In January 2021 Toowoomba Grammar School is welcoming its new headmaster, Dr John Kinniburgh, who grew up in Gunnedah, NSW.

If it wasn’t for the experience of growing up in country NSW, John Kinniburgh doubts he would be taking up the top job at the prestigious Toowoomba Grammar School. You see, he attributes much of what he has been able to do in his career to the childhood and teenage years he spent in Gunnedah NSW, where his dad ran a stockfeed business and his mum was a physiotherapist at the local hospital.

“Family and community were the most important thing to us, and I had two older sisters who kept me in line as well,” John says. “Mum and Dad instilled strong values in us from an early age and my parents worked very hard to provide us with the opportunities we enjoyed. They were great role models.

“At school, my results were respectable rather than remarkable, but I had a strong work ethic and had a love of learning. Like many country kids, I was very active with sport every week. During the winter it was rugby league on a Saturday and rugby union on a Sunday, and in summer it was cricket, tennis and golf. Somewhere in between, I would find time to do my schoolwork.”

During the holidays, John would work for his father in his factory, local tradesmen as a labourer, or on farms baling hay or chipping cotton. He was awarded a scholarship at Sydney University, where he studied a Bachelor of Arts degree. “Initially I had ambitions of studying sport psychology, but ended up doing subjects I really loved, including geography, geology and marine science.”

In 1996, as he finished the degree, he was offered a job to teach geography at The Kings School in Sydney. “I quickly knew I’d found my career path as a school master teaching geography, coaching rugby, developing boys and living in a boarding house. It was a wonderful environment and I developed some great relationships with lots of older mentors who guided me along the way. I felt right at home in a boarding school setting.”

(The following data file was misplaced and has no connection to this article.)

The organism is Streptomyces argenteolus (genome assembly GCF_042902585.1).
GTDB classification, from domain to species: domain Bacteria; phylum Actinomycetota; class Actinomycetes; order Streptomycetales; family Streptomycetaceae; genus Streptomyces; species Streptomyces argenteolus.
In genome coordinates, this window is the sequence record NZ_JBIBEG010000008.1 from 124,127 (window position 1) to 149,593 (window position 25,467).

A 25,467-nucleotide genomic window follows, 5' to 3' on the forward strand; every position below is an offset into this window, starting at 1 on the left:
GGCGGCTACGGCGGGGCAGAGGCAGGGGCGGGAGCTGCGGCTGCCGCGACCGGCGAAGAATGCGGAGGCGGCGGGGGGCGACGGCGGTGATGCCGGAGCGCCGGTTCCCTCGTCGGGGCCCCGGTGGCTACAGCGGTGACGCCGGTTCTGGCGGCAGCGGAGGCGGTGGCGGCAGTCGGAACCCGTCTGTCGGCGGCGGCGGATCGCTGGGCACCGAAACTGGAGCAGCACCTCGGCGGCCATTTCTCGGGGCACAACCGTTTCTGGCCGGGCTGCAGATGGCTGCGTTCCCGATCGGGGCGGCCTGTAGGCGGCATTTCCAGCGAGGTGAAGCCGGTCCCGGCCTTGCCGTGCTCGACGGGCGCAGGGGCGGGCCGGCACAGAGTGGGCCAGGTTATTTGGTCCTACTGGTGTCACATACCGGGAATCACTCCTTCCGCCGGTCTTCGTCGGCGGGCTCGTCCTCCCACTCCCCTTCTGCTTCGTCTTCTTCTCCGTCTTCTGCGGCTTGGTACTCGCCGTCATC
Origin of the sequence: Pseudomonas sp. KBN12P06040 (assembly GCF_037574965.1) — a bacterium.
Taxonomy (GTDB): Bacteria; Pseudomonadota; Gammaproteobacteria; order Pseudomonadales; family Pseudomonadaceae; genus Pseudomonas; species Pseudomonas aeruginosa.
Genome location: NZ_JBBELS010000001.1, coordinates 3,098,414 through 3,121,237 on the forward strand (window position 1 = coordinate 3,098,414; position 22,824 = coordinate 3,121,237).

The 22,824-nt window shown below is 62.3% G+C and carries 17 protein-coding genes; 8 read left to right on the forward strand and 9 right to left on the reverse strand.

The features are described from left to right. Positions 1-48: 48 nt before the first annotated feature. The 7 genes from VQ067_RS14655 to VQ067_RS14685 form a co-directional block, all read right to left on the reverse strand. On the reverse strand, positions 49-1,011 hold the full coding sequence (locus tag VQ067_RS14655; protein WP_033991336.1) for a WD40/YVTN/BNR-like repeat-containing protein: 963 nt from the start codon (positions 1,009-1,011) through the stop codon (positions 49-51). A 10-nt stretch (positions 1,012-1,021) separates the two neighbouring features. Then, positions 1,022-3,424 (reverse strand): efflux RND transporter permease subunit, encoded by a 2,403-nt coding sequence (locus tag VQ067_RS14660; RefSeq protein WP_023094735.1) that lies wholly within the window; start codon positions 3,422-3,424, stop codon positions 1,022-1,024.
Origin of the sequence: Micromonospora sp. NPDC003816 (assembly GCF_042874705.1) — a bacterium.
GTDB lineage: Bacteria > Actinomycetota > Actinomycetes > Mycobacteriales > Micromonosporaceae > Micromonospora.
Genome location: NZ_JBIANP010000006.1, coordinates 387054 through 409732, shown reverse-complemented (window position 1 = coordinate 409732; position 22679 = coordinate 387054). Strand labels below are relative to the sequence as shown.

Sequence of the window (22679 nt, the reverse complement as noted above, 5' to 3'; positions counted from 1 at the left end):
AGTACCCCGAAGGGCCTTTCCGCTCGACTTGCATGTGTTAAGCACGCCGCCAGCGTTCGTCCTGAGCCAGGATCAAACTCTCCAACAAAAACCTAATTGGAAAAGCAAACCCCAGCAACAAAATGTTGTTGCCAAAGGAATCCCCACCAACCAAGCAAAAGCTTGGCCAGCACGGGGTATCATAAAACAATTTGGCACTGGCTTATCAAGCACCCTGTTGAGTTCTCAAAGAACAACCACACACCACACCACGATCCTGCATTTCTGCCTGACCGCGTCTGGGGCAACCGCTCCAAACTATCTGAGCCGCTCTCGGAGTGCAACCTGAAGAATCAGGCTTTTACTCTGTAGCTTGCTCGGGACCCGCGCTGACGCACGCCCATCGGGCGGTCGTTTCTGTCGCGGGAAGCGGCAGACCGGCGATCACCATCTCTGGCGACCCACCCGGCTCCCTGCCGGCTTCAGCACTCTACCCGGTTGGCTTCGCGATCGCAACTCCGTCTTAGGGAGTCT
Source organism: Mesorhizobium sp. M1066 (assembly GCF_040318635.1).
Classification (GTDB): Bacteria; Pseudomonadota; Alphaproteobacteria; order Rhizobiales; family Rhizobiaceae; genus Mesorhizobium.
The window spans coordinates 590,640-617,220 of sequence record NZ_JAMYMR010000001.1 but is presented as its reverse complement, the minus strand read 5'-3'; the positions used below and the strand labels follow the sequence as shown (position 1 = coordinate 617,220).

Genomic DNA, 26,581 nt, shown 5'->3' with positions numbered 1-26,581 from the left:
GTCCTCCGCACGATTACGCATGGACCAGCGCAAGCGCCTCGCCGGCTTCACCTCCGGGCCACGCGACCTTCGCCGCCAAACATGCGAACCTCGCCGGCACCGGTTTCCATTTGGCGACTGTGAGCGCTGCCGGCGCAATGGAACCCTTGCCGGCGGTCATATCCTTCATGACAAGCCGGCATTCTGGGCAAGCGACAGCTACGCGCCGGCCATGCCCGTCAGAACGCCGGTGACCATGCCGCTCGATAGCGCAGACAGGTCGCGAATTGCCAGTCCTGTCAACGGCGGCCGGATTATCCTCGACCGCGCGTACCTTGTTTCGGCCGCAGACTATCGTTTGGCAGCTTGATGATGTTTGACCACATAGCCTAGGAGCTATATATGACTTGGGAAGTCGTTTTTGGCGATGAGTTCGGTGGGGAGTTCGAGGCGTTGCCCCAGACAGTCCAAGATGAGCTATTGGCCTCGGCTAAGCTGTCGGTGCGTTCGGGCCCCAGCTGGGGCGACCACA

Then in 1998, John was given an opportunity to pursue postgraduate study in the UK when he was offered a rugby scholarship to Oxford University. “I recognised this was a great privilege and opportunity. Growing up in a country town, I never dreamed I would end up completing a Master of Science at Oxford and playing rugby at Twickenham.”

He returned to The King’s School for another 12 years before returning to the UK with his young family to teach at Wellington College, one of the world’s leading independent co-educational boarding schools. Further studies, including a PhD in education, eventually led him to Prince Alfred College in Adelaide, where he has been deputy headmaster and head of secondary school for the past four and a half years. And sport and cultural pursuits still figure highly in his educational values. “These activities allow a boy to take personal responsibility, learn teamwork and experience something bigger than themselves. They also help develop positive relationships with others and important skills like resilience.”

John has a strong passion for boys’ education and environments that focus on wellbeing as well as character development through an all-round approach to education. “Academics, sport and the arts play a major part in that,” John says. “I firmly believe that schools should provide a range of opportunities for boys that allow them to determine their own pathway beyond school.”

He says he has admired Toowoomba Grammar from afar for many years because of its holistic education and focus on learning outcomes. This occurs through curriculum, sport, culture, music, arts, community service, cadets, boarding and pastoral care. “Schools such as Toowoomba Grammar place a strong emphasis on developing character, which is so important in today’s society. Learning to act in a way that is right, and which serves others helps boys be independent, have self-worth and be adaptable. If we can do this, boys learn to self-regulate and achieve a state of wellbeing which are all-important skills to flourish in life.”

John is replacing Peter Hauser, who is retiring at the end of 2020 after providing leadership at the school for 18 years. John says he is looking forward to joining the school with his wife Jo and their three children. The two boys will become students at the school and his daughter will attend a local independent girls’ school. “Family is the most important thing to me,” he says. “We can’t wait to get to Toowoomba, and we look forward to immersing ourselves in the community and contributing as much as we can.”

This story is from Issue #134

Outback Magazine: Dec/Jan 2021